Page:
The single-coil vs. humbucker pickup debate is about as old as the pickups themselves. Single-coil pickups, most commonly associated with Fender guitars such as the Telecaster and Stratocaster, are known for having bright and twangy tone. Humbucking pickups, most commonly associated with Gibson guitars such as the Les Paul and SG, have a warm, sometimes jazzy tone that are distinctly hard rock when driven. For players who tend to prefer the bright and articulate top end of a single-coil pickup, humbucking pickups are often perceived as being muddy, lifeless, and unable to cut through a band mix. If you have a humbucker-equipped guitar that is leaving you uninspired, try one of the following options to brighten your tone.


Change Your Tone Pots


The first, most practical, and cheapest option would be to change your guitar’s tone potentiometers (“pots”). If your guitar’s tone pots are valued at 250k, which is highly likely being that they are the most commonly-used pots, trying a higher value, such as 500k or even 1meg, will accentuate the top end and overall brightness of your guitar. Pots should not cost you more than $10 per, and the soldering work necessary can be done by a beginner, provided that you have a micro-tip soldering iron and a proper wiring diagram for your guitar’s model, which can easily be found online.


Alnico II vs. Alnico V


The vast majority of stock humbuckers, especially Patent Applied For (“PAF”)-style pickups, are loaded with Alnico (aluminum, nickel, cobalt) II magnets. These magnets deliver a warm tone which some critics classify as muddy or dull. Some specialty humbuckers, such as Seymour Duncan 59’s, are loaded with Alnico V magnets, which maintain a considerably brighter tone. A5 humbuckers will have a brighter top end while still maintaining the beefiness and growl that humbuckers are so popular for. This is a good place to start with your A2 bucker is leaving you uninspired, but you still desire the power of a humbucker. Fender decided to utilize the Seymour Duncan 59 in their Albert Collins signature model, which guitar expert Greg Koch of Wildwood Guitars “thought was wired out of phase” due to its brightness. 


Humbucker-sized Single-coil Pickups


One of the cleanest and most popular modifications for humbucker-equipped guitars is to change the pickups to a single-coil pickup in a humbucker casing. In this golden era of boutique and even mass-produced specialty pickups, options are nearly limitless. A good starting point, however, would be the Seymour Duncan Phat Cat. The Phat Cat is a P90 single coil in a humbucker casing, available in chrome and gold, and is a great replacement pickup that should fit your hardware’s color scheme. Other options include Lindy Fralin’s Big Single and Jason Lollar’s Novel-T bridge pickup, if money is no object to you. But if you are on more of a budget, try out the cost effective but highly reviewed GFS Mean 90 and Dream 90. If you are trying to get the sound of Jack White’s famous red Airline guitar, replica pickups are manufactured by Eastwood Guitars at the present, and are single-coil pickups in a humbucker casing, just like White’s original model.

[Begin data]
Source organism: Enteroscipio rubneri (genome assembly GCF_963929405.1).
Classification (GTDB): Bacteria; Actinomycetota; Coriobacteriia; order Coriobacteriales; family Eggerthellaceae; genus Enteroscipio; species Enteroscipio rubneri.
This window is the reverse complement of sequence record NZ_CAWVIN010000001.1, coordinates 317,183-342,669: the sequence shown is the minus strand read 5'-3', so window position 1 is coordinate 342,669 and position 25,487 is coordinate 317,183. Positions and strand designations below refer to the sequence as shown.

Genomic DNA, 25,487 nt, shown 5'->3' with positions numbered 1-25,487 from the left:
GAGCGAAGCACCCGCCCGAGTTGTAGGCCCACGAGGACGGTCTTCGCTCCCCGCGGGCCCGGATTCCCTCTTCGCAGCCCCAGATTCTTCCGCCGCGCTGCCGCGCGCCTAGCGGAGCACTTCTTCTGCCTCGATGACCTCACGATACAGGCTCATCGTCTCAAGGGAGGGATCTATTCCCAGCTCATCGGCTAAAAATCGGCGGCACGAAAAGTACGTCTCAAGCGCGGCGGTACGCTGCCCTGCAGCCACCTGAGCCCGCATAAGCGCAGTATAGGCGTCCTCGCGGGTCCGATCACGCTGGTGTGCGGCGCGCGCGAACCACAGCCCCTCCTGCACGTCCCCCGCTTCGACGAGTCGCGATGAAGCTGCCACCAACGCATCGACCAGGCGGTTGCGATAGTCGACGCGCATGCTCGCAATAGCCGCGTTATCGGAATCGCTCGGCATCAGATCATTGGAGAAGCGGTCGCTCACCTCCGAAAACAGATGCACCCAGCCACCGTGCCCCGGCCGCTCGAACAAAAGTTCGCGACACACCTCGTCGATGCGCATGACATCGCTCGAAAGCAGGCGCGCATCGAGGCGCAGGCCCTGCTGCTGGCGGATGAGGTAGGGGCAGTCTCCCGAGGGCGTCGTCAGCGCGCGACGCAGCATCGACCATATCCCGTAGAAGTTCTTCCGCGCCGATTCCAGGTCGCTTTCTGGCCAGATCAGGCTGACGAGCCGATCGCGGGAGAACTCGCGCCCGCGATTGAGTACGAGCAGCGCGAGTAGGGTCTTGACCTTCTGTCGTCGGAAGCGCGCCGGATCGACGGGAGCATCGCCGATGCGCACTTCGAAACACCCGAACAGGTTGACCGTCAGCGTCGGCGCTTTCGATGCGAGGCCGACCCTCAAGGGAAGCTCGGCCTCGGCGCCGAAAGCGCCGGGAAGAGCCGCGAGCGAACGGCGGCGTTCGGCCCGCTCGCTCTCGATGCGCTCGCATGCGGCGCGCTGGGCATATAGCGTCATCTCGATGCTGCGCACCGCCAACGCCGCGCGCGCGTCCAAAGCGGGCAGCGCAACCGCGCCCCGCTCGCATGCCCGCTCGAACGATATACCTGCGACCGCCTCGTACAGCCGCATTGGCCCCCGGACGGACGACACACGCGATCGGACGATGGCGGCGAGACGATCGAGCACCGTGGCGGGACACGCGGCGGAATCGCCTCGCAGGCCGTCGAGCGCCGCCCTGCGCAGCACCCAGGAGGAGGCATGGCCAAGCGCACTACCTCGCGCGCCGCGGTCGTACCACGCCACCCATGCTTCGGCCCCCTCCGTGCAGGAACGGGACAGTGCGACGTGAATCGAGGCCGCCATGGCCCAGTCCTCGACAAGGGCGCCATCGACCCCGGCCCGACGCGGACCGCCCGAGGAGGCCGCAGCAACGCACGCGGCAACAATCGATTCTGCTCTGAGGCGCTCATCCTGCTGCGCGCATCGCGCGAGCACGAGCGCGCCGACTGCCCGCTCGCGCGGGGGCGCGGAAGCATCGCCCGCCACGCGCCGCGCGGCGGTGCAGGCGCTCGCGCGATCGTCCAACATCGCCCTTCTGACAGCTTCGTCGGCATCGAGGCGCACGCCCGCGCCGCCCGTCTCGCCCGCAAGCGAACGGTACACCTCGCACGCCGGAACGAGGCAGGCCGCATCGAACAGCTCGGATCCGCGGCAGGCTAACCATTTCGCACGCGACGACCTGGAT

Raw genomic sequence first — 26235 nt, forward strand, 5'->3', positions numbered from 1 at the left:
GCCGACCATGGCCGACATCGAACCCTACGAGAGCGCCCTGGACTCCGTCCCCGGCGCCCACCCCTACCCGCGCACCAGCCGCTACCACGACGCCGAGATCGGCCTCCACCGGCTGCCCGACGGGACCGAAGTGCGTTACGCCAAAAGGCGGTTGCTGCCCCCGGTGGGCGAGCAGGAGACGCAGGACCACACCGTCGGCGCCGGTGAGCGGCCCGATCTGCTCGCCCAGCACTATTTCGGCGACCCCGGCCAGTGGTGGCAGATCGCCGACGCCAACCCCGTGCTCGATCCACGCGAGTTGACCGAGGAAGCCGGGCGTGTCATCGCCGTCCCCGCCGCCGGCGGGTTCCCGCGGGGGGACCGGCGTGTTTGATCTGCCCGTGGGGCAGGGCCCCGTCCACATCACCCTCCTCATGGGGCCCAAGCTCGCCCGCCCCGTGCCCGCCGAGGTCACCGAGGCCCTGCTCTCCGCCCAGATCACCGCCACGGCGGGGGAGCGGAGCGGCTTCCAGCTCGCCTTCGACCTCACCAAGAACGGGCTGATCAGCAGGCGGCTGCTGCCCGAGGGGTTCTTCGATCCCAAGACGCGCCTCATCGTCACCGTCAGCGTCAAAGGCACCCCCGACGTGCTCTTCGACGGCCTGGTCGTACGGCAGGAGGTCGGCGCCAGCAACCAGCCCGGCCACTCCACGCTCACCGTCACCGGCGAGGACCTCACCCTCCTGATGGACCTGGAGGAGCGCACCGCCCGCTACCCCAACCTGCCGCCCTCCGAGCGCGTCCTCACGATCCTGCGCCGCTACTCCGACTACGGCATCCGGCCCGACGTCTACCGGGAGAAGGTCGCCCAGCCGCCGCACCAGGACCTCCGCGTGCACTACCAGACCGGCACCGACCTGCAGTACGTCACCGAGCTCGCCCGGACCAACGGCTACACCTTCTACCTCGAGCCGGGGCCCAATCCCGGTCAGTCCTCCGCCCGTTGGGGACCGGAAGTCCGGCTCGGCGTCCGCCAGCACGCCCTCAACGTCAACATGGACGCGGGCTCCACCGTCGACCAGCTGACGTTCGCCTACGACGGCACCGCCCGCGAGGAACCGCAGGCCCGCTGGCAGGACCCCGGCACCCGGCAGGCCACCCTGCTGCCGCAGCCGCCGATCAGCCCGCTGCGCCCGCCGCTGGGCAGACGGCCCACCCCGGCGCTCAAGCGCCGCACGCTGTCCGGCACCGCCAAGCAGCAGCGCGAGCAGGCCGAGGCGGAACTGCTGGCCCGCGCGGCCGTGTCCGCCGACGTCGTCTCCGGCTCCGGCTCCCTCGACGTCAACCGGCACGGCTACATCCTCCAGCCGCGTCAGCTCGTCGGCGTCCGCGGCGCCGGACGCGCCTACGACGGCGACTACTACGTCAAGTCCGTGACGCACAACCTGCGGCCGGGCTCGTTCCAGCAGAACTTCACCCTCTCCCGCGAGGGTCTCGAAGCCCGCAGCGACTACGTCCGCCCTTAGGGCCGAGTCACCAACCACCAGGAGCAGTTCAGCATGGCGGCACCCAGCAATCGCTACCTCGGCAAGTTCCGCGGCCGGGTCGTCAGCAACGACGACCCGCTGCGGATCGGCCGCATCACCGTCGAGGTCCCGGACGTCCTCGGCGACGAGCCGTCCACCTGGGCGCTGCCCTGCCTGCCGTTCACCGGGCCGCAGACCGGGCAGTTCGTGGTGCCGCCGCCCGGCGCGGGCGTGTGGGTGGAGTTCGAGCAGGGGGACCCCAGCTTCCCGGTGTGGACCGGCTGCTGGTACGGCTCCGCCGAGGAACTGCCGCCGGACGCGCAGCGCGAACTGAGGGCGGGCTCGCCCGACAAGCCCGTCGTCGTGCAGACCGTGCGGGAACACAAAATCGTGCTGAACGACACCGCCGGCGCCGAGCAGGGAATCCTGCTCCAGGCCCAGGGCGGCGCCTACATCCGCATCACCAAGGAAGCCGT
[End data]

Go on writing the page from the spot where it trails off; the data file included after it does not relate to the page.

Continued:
Adapter Rings


M Laval, among other manufacturers, including the ubiquitous Guitar Fetish, produce humbucker-sized pickup rings that are cut to accommodate Strat and Tele sized pickups. This is a good option if you already have a certain set of pickups that you enjoy and would like to use on your humbucker-equipped guitar. While the discretion of a humbucker-sized single coil pickup is clean and convincing, there is also something entertaining about using these adapters to outfit a Les Paul with Strat Pickups, which will certainly turn heads. 




This technology exists to have tone potentiometers that have push/pull functionality to dial in just one coil of a dual-coil humbucker that has four conductor wire. This allows you to have the girth and power of a humbucker and the sparkly clean twang of a single-coil at the pull of a knob — with seamless humbucker aesthetic.


With all of the options that are presented to the modern guitar player, there is no reason why you should settle for pickups that don’t inspire you. Having a humbucker equipped guitar leaves you with many physical and aesthetic opportunities to upgrade your tone to something that may better suit you. If you have been pining for that Gibson SG or Les Paul for their timeless look and feel but without the muddy humbucker tone, use one of the tips above to have the best of both worlds. All of these modifications can be done in-house at Martel Music. Bring your guitar in today!


Author: David Elliott, writing for Martel Music


Vincent Altieri

Vincent Altieri

You can also try different value capacitors, or wiring 50s style (solder the capacitors to the middle lugs of your volume knobs shared with your switch). This tends to sweeten the top end as well.



Another free option is to lower the humbucker pickups by 2-4 mm and then raise the poles by 2-4 mm. This produces a snappier tone.

Kelsey Austin

Kelsey Austin

Great article, I actually learned quite a bit. I was unaware of the GFS Mean 90 and the adapter rings for single coils. I am a big fan of single coil sized Humbuckers. I have a G&L Bluesboy that I installed a Dimarzio Tone Zone T. It really beefed up my tele. It’s now my favorite axe.
I’m now looking into other variants of the single coil sized Humbucker. I’m considering the Seymour Duncan Lil ’59 and Hot Rails. Thanks for the info.

Justin Levitt

Justin Levitt

A humbucker sized P90 was the best upgrade I made to my average Epiphone Les Paul copy. It is now one of my best sounding guitars I own. Great Idea for those not happy with the muddier tones of a traditional humbucker.

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